The WA government through Commerce and Industrial Relations Minister Bill Johnston announced an update on the audit into Western Australian buildings examining potentially dangerous wall cladding.
The audit was commissioned by the state’s building regulator in the wake of the Grenfell Tower tragedy in June 2017, where 71 people, including two Australians, died.
According to Minister Johnston, 453 buildings have been identified so far within the audit scope, with 206 being cleared and 247 buildings requiring more detailed assessment.
The Building Commissioner is reaching out to the building owner and/or strata manager, to advise them of the outcome of the preliminary assessment and provide advice on the next steps.
The audit is being headed by the Department of Mines, Industry Regulation and Safety’s Building and Energy division, the Department of Fire and Emergency Services, as well as local governments.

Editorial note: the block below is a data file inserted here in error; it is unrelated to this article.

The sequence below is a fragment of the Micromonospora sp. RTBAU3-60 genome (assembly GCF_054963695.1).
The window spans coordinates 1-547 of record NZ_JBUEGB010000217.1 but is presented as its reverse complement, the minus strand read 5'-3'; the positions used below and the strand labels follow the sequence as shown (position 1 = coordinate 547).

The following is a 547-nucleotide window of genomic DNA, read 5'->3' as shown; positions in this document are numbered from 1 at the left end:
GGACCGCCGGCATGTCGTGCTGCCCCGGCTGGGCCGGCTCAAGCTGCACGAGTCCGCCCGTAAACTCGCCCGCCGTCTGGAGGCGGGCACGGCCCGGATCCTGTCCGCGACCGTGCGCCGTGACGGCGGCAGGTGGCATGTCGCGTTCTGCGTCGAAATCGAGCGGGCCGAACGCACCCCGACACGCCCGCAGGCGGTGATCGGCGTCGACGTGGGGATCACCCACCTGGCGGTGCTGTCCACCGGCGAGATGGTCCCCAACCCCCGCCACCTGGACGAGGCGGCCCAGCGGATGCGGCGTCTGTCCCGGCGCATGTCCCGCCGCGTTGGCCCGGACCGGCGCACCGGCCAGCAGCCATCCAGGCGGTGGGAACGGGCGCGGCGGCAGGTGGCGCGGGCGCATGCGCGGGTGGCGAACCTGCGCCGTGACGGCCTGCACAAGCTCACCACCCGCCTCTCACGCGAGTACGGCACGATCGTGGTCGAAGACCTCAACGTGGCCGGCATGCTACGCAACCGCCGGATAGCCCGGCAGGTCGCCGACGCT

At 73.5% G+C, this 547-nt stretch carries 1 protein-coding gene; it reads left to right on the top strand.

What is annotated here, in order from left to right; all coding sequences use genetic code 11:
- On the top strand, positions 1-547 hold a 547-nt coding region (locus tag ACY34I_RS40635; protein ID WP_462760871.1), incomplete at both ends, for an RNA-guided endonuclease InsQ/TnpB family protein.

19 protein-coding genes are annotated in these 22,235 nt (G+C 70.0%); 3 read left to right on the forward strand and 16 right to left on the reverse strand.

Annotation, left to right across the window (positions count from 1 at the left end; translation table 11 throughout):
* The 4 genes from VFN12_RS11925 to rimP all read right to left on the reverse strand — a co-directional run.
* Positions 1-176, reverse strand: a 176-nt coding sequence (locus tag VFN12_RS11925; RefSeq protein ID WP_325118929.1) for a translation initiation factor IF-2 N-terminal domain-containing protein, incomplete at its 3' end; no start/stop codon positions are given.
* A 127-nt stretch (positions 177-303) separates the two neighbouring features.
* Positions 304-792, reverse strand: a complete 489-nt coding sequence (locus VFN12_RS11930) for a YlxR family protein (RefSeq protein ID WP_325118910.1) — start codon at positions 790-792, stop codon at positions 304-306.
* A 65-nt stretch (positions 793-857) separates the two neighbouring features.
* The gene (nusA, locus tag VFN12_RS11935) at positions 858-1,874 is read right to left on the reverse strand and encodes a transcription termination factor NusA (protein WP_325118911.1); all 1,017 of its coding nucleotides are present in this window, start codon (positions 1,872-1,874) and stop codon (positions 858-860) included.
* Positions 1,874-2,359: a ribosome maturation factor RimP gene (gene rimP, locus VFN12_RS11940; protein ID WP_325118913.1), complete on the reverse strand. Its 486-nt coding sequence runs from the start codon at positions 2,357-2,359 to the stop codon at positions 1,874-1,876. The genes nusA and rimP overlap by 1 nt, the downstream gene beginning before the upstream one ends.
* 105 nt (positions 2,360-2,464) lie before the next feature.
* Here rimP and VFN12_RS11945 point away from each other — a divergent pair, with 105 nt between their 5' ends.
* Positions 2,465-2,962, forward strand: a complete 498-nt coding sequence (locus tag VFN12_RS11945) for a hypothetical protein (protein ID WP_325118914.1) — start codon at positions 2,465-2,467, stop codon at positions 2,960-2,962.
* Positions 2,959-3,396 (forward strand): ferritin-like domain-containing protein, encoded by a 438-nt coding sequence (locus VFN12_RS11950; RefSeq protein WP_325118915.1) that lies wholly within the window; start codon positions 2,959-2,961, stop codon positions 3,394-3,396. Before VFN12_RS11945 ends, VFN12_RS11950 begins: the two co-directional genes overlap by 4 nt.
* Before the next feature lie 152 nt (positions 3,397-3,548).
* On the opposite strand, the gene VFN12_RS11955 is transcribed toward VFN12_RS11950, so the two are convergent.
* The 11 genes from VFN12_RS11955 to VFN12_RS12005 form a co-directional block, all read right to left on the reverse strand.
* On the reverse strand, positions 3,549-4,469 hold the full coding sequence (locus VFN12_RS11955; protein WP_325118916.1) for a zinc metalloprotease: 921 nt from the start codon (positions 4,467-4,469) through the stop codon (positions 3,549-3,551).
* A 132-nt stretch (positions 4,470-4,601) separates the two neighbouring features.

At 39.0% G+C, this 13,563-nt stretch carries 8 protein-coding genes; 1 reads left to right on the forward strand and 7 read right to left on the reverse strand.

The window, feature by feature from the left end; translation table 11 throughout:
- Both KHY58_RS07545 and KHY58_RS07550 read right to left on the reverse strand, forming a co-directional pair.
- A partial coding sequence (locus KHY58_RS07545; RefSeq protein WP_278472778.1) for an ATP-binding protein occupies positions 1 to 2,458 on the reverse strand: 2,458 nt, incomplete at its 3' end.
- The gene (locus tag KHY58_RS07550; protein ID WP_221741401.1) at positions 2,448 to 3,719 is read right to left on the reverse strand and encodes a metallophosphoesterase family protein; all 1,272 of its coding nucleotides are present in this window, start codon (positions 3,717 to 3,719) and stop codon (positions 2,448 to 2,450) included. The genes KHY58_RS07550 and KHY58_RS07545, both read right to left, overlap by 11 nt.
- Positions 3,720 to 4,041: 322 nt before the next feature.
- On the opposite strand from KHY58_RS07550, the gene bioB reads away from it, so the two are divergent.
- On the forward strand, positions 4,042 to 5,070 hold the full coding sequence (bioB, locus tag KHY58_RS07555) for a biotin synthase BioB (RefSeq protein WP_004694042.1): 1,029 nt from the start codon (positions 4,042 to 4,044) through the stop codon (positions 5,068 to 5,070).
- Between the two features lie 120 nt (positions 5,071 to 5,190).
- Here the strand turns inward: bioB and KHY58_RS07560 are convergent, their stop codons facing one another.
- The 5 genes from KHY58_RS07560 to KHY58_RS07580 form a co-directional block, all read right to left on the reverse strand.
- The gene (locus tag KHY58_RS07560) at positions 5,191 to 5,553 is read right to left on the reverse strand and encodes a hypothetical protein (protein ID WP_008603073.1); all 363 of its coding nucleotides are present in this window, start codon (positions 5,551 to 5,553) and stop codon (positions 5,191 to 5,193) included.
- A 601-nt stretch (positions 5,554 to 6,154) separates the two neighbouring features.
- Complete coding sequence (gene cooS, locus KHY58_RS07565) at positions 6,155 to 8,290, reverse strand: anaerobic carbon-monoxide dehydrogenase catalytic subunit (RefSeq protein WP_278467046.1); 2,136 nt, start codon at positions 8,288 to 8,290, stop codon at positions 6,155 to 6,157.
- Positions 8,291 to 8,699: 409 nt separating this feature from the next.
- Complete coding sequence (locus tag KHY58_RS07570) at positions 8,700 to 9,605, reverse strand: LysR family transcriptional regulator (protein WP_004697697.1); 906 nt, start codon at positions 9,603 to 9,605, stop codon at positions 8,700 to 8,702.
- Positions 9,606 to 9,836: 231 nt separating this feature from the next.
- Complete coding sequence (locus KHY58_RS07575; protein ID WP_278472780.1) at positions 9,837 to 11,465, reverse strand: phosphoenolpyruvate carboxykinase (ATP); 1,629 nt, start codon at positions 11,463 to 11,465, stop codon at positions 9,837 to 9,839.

“I’m very pleased with the significant progress that the audit has made, and I expect the detailed assessments will see more buildings cleared,” said Minister Johnston.
“The McGowan Government is committed to keeping the property owners, residents and their insurers informed throughout this process and ensuring the safety of Western Australians.
“I have instructed the Building Commissioner to ensure building regulations close off any opportunity for developers to get around the non-combustibility requirement for cladding.”
Amendments to the Building Code of Australia early this year will ensure that all future external walls of high-risk buildings are either non-combustible or be the subject of a full-scale fire-test to demonstrate their acceptable performance.
A new report on improving the effectiveness of compliance and enforcement systems for Australia’s building and construction industry is currently being assessed to see what further strategies are needed to improve outcomes for Western Australia.
More information about the audit is available on www.commerce.wa.gov.au/building-commission/state-wide-cladding-audit